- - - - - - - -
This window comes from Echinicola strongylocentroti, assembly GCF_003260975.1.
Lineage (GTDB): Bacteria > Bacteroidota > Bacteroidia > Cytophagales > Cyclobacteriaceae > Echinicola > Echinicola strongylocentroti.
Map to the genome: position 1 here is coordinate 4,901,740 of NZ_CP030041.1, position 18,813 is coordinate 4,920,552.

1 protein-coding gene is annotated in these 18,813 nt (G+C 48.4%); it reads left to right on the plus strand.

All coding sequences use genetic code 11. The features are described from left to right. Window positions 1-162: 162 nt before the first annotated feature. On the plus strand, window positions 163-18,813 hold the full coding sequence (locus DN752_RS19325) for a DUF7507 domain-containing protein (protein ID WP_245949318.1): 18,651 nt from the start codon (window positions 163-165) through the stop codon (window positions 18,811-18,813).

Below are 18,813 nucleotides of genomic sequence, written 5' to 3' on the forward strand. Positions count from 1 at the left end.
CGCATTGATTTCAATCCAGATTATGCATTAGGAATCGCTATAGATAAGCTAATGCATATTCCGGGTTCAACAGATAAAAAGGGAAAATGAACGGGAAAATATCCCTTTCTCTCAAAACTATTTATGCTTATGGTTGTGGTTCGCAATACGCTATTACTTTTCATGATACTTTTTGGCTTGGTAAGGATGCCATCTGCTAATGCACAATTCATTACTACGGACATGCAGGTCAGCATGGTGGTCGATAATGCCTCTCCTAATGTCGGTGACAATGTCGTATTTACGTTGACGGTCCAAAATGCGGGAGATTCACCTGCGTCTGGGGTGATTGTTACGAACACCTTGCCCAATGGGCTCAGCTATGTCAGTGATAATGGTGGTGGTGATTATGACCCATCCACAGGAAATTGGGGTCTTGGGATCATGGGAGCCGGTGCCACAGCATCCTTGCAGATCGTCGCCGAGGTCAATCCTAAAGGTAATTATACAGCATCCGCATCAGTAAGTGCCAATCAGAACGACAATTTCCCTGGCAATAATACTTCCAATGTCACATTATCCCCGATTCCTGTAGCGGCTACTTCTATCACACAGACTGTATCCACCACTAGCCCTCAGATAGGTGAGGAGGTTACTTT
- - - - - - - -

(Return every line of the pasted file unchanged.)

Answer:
This window comes from Echinicola strongylocentroti, assembly GCF_003260975.1.
Lineage (GTDB): Bacteria > Bacteroidota > Bacteroidia > Cytophagales > Cyclobacteriaceae > Echinicola > Echinicola strongylocentroti.
Map to the genome: position 1 here is coordinate 4,901,740 of NZ_CP030041.1, position 18,813 is coordinate 4,920,552.

1 protein-coding gene is annotated in these 18,813 nt (G+C 48.4%); it reads left to right on the plus strand.

All coding sequences use genetic code 11. The features are described from left to right. Window positions 1-162: 162 nt before the first annotated feature. On the plus strand, window positions 163-18,813 hold the full coding sequence (locus DN752_RS19325) for a DUF7507 domain-containing protein (protein ID WP_245949318.1): 18,651 nt from the start codon (window positions 163-165) through the stop codon (window positions 18,811-18,813).

Below are 18,813 nucleotides of genomic sequence, written 5' to 3' on the forward strand. Positions count from 1 at the left end.
CGCATTGATTTCAATCCAGATTATGCATTAGGAATCGCTATAGATAAGCTAATGCATATTCCGGGTTCAACAGATAAAAAGGGAAAATGAACGGGAAAATATCCCTTTCTCTCAAAACTATTTATGCTTATGGTTGTGGTTCGCAATACGCTATTACTTTTCATGATACTTTTTGGCTTGGTAAGGATGCCATCTGCTAATGCACAATTCATTACTACGGACATGCAGGTCAGCATGGTGGTCGATAATGCCTCTCCTAATGTCGGTGACAATGTCGTATTTACGTTGACGGTCCAAAATGCGGGAGATTCACCTGCGTCTGGGGTGATTGTTACGAACACCTTGCCCAATGGGCTCAGCTATGTCAGTGATAATGGTGGTGGTGATTATGACCCATCCACAGGAAATTGGGGTCTTGGGATCATGGGAGCCGGTGCCACAGCATCCTTGCAGATCGTCGCCGAGGTCAATCCTAAAGGTAATTATACAGCATCCGCATCAGTAAGTGCCAATCAGAACGACAATTTCCCTGGCAATAATACTTCCAATGTCACATTATCCCCGATTCCTGTAGCGGCTACTTCTATCACACAGACTGTATCCACCACTAGCCCTCAGATAGGTGAGGAGGTTACTTT